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Numbers low, but 'quality' high at 4-H fair


July 25, 2012
The Crawford County 4-H Fair, held July 7 through 15 at the 4-H Community Park south of Marengo, may have been short on numbers, but it was tall on talent, according to one of the county's new Extension Service educators.

"What we lacked in quantity, we made up for in quality," said Carol Judd, who became the Health and Human Services/4-H Youth Development educator at the beginning of the month. "They were well-made and showcased the kids' talents. We had very, very excellent projects. They will represent our county well. I'm excited to see how Crawford County compares to other counties at the state fair."

Several members of the community, including parents and grandparents, came to view the exhibits, she said, which was great to see, especially in light of the heat.

Judd was especially impressed with the Clover Buds, saying that, at other county fairs, they sometimes only get a day or so to display their projects, but, at Crawford County, their projects were on display throughout the whole week. She said she loved to see the young children excited about their ribbons and awards for their efforts.

"And that's what it's all about," she said, "to build leadership and pride in one's abilities."

Judd also was impressed with how well the fair went with the Extension office not having an educator for months, as she and Kayla Lemley, who began a week after Judd, "came in right in the middle of the fair."

"Everyone was hanging in there without educators," she said. "I'm proud of our 4-H'ers."

During the fair, Judd and Lemley had a time for 4-H'ers and their parents to meet and get to know them.

"We're excited about meeting the county and the parents," Judd said. "We made some good connections."

Judd said family is an important part of 4-H and a factor that should help to increase the numbers for next year.

"We need to get interest back," she said, "because, without the educators, they couldn't really do anything; there wasn't someone to guide them. If we can rebuild interest, we can rebuild the program, and that means more parents to go and see the projects, and that means more involvement from the community and parents. We not only want the community to be involved in 4-H, but for 4-H to be involved in the community."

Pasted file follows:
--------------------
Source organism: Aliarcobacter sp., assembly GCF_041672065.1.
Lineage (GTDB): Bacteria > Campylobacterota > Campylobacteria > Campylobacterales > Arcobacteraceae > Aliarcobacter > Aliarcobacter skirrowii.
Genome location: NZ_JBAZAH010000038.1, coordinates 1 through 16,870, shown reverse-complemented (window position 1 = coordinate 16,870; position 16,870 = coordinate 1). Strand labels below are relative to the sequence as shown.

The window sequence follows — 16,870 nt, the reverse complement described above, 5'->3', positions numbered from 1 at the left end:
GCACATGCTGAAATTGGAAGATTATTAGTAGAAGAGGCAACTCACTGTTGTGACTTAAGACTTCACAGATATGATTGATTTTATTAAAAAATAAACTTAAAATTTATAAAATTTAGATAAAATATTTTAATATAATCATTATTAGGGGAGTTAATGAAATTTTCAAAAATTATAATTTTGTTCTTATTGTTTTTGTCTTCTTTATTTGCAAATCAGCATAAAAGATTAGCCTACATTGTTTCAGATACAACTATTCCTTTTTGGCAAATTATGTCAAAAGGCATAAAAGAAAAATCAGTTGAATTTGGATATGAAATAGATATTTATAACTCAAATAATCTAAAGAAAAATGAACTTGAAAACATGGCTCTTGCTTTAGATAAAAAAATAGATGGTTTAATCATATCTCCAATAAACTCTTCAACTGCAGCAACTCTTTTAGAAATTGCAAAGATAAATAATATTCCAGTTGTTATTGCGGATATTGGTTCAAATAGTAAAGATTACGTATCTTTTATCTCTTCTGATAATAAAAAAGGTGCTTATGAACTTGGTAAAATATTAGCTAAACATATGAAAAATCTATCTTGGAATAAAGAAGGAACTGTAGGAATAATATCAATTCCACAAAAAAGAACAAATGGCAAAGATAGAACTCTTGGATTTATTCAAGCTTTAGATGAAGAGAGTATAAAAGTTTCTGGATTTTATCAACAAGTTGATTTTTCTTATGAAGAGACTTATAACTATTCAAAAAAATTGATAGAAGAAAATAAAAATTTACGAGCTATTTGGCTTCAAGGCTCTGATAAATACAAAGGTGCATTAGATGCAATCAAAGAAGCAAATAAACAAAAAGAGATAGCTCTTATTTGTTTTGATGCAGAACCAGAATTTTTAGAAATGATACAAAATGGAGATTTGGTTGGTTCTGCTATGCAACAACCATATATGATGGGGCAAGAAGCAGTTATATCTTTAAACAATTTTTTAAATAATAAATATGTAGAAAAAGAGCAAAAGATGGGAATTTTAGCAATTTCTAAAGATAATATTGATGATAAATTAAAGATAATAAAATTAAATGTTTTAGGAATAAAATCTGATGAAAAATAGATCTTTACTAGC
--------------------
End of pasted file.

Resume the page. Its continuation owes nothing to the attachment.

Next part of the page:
Lemley, as the 4-H Youth Development/Agriculture and Natural Resources educator, was more in charge of the livestock portion of the fair.

"It was a pretty good show," she said. "The animals did pretty good in the heat, and there was a wide range of animals to exhibit. There were over 20 different varieties of chickens, and I think we had record numbers of rabbits and chickens."

During the auction, 28 kids sold their animals, which included eight beef cattle, seven pigs, four goats, 15 rabbits and 20 chickens and Tyson pens.

"Altogether, we made $21,250 by the end of the night," Lemley said, adding that it was a good year, about normal.

"We had a great show, and we hope more will come and more kids will participate next year. My personal goal would be to break $25,000 next year," she said.

All non-perishable Indiana State Fair projects are due at the Extension office at 306 Oak Hill Circle in English by noon on Friday. Perishable projects (food and gardening products) must be turned in before 4 p.m. on Wednesday, Aug. 1. The state fair will be Aug. 3 through 19 at the state fairgrounds in Indianapolis.

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